View: Downbeat global economy doesn’t mean disaster

Source: Economic Times, 06 January 2023

The new year has been rung in by a buildup of recession chatter. From Washington to Singapore, anxiety about a downturn is intensifying. While there are good reasons to be dour about the prospects for the global economy, 2023 doesn’t have to be a write-off. It could even turn out relatively well, given the prevailing pessimism.

Important forces that have dimmed the outlook will probably dissipate. China’s reopening will be bumpy and may buffet commerce before buttressing it. The world needs a China on its feet, even if doesn’t come close to replicating the kind of numbers that typified its heyday in the first decade of the century. By year’s end, the planet’s No. 2 power will be more robust than it is today.

Interest rates in the major economies are likely to take a break from the upward march that made 2022 so jarring. Policymakers are starting to talk about this prospect, something that would have been thought reckless a few months ago. The idea of cuts is contentious. Minutes of the Federal Open Market Committee’s December meeting, released Wednesday, warned against anticipating reductions anytime soon. Despite officials’ reluctance to countenance such a shift, it’s a natural next step after a pause.

Worries about economic fragility are understandable. The year was only a few hours old when South Korea, a major exporter, reported another dive in shipments. Singapore Prime Minister Lee Hsien Loong had just finished telling residents than 2023 would be challenging, with the US and Europe staring at recession. When a city-state that rises or falls on the beat of international capitalism sends up such a flare, pay attention. Central bankers have told us unemployment needs to rise to curb inflation. Never OK if you are among those getting a pink slip.

Bond markets began the week with gains that echoed the start of 2001, when the Fed was quick to reduce rates as the economy sagged. Fears of a slump then were justified, as they are now. Yet the eight-month recession that began in March that year was shallow compared with the swoons of 2007-2009 and 2020. The duration was slightly less than the average since World War II, noted the panel that determines the rise and fall of American business cycles. (Germany also slipped into contraction, as did Japan.)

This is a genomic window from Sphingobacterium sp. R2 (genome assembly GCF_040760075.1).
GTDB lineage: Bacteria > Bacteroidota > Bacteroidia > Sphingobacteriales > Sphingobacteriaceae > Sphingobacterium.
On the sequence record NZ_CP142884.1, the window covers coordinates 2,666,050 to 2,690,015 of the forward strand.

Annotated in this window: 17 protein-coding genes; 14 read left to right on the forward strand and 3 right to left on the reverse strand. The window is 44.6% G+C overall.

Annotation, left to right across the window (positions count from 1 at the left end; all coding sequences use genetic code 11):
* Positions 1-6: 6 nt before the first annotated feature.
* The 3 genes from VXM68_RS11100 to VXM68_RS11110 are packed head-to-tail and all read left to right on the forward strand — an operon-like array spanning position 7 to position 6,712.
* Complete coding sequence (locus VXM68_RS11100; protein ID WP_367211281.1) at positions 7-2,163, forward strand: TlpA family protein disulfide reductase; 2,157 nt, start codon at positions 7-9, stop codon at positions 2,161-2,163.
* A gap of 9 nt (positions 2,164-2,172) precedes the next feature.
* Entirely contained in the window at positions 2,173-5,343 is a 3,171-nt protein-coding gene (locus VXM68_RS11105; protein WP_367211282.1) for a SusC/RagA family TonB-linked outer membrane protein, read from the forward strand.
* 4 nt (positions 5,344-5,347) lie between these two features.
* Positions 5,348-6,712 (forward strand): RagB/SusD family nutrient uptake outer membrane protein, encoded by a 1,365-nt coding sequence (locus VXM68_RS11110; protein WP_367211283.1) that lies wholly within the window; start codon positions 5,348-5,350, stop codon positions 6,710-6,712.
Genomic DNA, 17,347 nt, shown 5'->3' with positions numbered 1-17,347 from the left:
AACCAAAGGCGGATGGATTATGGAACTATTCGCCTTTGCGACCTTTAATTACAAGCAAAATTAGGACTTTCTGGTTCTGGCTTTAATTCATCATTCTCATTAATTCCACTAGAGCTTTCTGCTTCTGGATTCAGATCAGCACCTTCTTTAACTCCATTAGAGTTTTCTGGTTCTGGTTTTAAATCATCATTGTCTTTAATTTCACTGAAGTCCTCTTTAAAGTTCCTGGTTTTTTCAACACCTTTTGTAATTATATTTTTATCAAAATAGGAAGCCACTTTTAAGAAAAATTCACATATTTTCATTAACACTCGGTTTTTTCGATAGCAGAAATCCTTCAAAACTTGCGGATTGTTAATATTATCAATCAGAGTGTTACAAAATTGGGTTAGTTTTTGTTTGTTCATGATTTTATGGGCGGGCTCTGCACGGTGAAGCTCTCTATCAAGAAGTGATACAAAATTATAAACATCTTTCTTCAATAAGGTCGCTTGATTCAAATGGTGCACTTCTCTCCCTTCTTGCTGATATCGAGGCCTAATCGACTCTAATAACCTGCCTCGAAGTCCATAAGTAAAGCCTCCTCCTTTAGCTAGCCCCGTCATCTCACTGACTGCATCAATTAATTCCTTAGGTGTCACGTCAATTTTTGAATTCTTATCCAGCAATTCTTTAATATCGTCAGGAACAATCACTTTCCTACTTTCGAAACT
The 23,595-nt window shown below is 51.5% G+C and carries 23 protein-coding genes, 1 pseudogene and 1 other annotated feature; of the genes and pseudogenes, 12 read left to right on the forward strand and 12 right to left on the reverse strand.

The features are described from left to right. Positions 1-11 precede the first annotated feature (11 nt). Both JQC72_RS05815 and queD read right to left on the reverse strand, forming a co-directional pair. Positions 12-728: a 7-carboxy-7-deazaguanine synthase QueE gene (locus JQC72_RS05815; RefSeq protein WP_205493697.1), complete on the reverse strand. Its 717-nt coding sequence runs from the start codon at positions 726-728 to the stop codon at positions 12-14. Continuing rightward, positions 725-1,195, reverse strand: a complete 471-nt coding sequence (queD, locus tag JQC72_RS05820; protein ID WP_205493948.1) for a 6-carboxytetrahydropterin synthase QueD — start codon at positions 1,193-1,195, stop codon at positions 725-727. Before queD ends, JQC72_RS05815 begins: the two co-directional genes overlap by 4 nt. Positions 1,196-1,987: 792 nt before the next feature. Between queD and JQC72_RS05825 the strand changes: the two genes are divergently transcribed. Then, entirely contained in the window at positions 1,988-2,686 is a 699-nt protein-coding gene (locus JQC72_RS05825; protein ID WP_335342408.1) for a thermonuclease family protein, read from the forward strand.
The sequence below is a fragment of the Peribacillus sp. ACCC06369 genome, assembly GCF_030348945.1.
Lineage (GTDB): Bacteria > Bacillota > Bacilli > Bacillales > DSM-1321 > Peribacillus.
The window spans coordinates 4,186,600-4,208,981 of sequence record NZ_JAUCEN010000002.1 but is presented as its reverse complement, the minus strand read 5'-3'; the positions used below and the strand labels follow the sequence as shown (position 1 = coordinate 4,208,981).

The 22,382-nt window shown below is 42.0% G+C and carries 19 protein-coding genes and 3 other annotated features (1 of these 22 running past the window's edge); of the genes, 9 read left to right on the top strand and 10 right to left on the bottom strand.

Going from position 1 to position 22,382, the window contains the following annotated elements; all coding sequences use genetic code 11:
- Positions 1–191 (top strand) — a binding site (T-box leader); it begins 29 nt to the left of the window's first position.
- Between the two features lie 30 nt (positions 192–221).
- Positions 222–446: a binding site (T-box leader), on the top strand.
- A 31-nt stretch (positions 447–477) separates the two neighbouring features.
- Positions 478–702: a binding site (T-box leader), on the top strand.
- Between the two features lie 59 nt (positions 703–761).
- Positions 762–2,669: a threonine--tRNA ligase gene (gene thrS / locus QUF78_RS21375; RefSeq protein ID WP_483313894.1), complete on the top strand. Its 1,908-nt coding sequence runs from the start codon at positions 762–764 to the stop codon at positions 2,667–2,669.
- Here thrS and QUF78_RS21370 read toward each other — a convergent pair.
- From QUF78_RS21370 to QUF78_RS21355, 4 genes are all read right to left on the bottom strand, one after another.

Speaking of the Fed of yesteryear, former chair Alan Greenspan, who orchestrated a surprise rate cut in the opening days of 2001, said recently that a recession this time around is the “most likely outcome.” As tempting as dire prognostications can be, it’s important to remember that the global economy notched growth of about 2.5% in 2001. While never pleasant, recessions don’t have to be the end of the world, if indeed, we are headed for one. Perhaps we have been scarred by the severity of the past two dips.

Back in 2001, China was notching stunning numbers. The country was on its way to becoming the workshop of the world and all the superlatives we became accustomed to. That talk has receded the last few years. Criticism of Beijing’s approach to the pandemic in the past 12 months has been scathing. China went from world shock absorber to underperformer. But President Xi Jinping is now dismantling Covid controls. “While public health headlines will be negative for another month or two, or even a bit longer, a strong economic recovery is on the way,” wrote Wei He and Thomas Gatley of Gavekal Dragonomics in a Wednesday note.

The monetary-policy outlook is a tougher call, though. Even a pause would be a big deal after the most rapid global tightening in a generation. While Fed officials appear unified in their pushback against a less relentless approach, the US may be a laggard rather than leading indicator. For all the hype about India’s economy being one of the fulcrums of the 21st century, what the Reserve Bank of India says and does attracts relatively scant notice. Time for that to end. One of the most telling decisions of the past few weeks came from Jayanth Rama Varma, a longtime hawk on the RBI policy committee, who has become skeptical. Varma dissented against the bank’s December hike. The latest step poses “an unwarranted risk to economic growth,” he told Bloomberg News.

More people may come to share Varma’s views, if they don’t already, especially if inflation retreats some more. The Reserve Bank of Australia recently revealed that a pause was on the table in December, though the board opted for a quarter-point increase. The hike forecast in South Korea this month will likely be its last. These are encouraging signs, even if they derive from weaker activity. A course correction is coming.

By the time 2024 comes around things will look better. There will just be some bumps along the way.

Spain to extend jobless benefits, sees productivity pact

MADRID : Spain’s Socialist government plans to extend benefits for the unemployed as a result of an agreement reached with other left-wing parties, politicians Involved in the pact told state radio on Sunday.

Currently, only those who have worked and contributed to the social security system are eligible for jobless benefits, and only for a limited period of time. Unempl   oyment is currently running at about 4 million people having almost doubled in one year and is rising more quickly than in any other major economy.